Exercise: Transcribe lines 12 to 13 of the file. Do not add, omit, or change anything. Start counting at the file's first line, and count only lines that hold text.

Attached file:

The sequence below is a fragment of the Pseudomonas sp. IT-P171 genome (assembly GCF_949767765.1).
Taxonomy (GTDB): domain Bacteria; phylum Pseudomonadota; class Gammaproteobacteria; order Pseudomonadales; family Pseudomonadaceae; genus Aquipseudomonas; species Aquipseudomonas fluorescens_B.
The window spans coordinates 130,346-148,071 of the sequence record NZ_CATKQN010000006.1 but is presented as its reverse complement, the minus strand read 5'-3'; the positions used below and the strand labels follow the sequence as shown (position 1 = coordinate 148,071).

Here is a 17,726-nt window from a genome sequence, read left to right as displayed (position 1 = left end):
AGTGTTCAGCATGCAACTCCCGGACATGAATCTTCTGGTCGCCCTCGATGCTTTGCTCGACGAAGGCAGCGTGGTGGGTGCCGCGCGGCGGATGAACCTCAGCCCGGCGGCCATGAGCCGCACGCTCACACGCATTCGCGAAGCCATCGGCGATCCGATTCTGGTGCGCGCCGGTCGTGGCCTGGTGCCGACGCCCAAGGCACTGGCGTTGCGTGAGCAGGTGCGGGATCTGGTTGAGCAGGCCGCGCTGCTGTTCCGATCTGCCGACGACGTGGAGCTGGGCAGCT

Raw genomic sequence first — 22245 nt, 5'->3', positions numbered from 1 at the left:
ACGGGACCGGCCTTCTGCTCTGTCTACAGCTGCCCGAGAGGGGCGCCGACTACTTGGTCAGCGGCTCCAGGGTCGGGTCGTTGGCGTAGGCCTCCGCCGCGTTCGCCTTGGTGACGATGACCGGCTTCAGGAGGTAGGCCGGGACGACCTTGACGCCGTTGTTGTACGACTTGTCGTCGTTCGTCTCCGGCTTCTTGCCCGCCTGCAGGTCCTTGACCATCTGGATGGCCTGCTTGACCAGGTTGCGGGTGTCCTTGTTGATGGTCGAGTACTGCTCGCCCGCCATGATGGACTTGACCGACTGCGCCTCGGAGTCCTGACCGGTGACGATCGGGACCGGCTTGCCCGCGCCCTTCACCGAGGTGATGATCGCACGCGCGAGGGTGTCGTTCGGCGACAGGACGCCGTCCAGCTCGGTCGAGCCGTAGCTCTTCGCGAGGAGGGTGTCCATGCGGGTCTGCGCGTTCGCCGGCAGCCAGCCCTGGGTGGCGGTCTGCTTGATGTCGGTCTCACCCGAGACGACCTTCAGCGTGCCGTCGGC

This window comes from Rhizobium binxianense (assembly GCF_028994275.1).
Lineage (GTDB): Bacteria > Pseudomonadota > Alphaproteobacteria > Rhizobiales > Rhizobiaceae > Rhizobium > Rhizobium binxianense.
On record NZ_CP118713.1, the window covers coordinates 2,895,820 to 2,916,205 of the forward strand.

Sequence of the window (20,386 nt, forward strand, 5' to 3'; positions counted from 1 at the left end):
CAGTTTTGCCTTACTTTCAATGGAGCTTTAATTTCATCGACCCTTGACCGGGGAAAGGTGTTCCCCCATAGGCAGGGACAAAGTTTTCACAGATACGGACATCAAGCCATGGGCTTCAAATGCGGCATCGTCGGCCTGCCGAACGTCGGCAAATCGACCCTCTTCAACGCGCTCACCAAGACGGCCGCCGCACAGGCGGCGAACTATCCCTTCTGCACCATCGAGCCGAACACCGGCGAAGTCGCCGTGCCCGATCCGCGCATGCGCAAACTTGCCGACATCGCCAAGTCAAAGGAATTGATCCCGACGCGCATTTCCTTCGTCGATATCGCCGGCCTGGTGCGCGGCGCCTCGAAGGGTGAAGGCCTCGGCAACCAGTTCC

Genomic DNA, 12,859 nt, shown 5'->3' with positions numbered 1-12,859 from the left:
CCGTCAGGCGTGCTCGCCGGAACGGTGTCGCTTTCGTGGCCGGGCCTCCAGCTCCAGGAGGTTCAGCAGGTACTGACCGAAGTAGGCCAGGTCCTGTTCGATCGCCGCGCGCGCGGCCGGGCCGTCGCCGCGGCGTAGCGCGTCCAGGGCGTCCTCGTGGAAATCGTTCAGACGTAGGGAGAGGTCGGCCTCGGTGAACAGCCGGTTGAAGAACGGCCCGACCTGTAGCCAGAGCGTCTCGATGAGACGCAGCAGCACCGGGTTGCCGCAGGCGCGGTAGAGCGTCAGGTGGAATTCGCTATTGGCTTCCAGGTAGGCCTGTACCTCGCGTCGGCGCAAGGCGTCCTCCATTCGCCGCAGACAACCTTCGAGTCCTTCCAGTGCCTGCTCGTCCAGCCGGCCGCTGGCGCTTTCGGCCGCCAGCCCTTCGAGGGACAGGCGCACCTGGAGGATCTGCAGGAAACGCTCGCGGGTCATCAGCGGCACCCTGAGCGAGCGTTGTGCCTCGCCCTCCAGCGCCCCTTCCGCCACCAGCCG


CAGTTTTGCCTTACTTTCAATGGAGCTTTAATTTCATCGACCCTTGACCGGGGAAAGGTGTTCCCCCATAGGCAGGGACAAAGTTTTCACAGATACGGACATCAAGCCATGGGCTTCAAATGCGGCATCGTCGGCCTGCCGAACGTCGGCAAATCGACCCTCTTCAACGCGCTCACCAAGACGGCCGCCGCACAGGCGGCGAACTATCCCTTCTGCACCATCGAGCCGAACACCGGCGAAGTCGCCGTGCCCGATCCGCGCATGCGCAAACTTGCCGACATCGCCAAGTCAAAGGAATTGATCCCGACGCGCATTTCCTTCGTCGATATCGCCGGCCTGGTGCGCGGCGCCTCGAAGGGTGAAGGCCTCGGCAACCAGTTCC

Genomic DNA, 12,859 nt, shown 5'->3' with positions numbered 1-12,859 from the left: